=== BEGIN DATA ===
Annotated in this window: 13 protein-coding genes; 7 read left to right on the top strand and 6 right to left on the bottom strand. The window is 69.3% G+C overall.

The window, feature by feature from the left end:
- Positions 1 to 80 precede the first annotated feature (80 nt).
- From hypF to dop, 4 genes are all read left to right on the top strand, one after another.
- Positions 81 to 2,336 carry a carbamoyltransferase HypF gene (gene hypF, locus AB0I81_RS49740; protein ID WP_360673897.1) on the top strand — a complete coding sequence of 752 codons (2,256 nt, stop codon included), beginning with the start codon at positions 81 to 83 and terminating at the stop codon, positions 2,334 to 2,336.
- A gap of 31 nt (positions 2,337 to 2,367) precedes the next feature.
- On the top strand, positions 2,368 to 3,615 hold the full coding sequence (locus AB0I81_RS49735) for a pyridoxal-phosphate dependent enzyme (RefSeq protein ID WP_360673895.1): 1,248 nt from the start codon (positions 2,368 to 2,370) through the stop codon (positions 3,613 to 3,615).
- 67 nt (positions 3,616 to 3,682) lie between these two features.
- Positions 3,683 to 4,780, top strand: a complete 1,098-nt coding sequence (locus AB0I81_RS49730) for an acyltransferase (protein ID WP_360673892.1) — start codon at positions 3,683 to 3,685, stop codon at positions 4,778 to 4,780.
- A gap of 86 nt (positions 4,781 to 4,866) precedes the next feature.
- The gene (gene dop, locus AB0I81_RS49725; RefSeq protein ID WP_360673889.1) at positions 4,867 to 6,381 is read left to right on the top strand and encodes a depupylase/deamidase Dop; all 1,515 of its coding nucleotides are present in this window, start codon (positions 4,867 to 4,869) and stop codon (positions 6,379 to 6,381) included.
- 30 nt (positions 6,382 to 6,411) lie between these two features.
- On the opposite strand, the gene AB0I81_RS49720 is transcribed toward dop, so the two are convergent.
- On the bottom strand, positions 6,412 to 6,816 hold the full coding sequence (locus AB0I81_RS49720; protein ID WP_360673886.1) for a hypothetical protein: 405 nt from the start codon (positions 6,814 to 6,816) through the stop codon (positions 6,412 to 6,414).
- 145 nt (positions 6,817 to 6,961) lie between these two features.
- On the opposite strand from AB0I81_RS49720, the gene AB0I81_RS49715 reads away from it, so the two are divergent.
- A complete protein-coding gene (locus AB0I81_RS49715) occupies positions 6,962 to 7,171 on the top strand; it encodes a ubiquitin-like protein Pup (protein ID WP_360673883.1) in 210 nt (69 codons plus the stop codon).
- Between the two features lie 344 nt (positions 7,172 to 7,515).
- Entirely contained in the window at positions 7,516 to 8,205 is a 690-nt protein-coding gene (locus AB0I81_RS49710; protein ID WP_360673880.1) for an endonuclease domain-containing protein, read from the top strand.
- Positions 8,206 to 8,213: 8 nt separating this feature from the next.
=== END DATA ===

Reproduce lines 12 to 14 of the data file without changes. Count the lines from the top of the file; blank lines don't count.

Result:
- 30 nt (positions 6,382 to 6,411) lie between these two features.
- On the opposite strand, the gene AB0I81_RS49720 is transcribed toward dop, so the two are convergent.
- On the bottom strand, positions 6,412 to 6,816 hold the full coding sequence (locus AB0I81_RS49720; protein ID WP_360673886.1) for a hypothetical protein: 405 nt from the start codon (positions 6,814 to 6,816) through the stop codon (positions 6,412 to 6,414).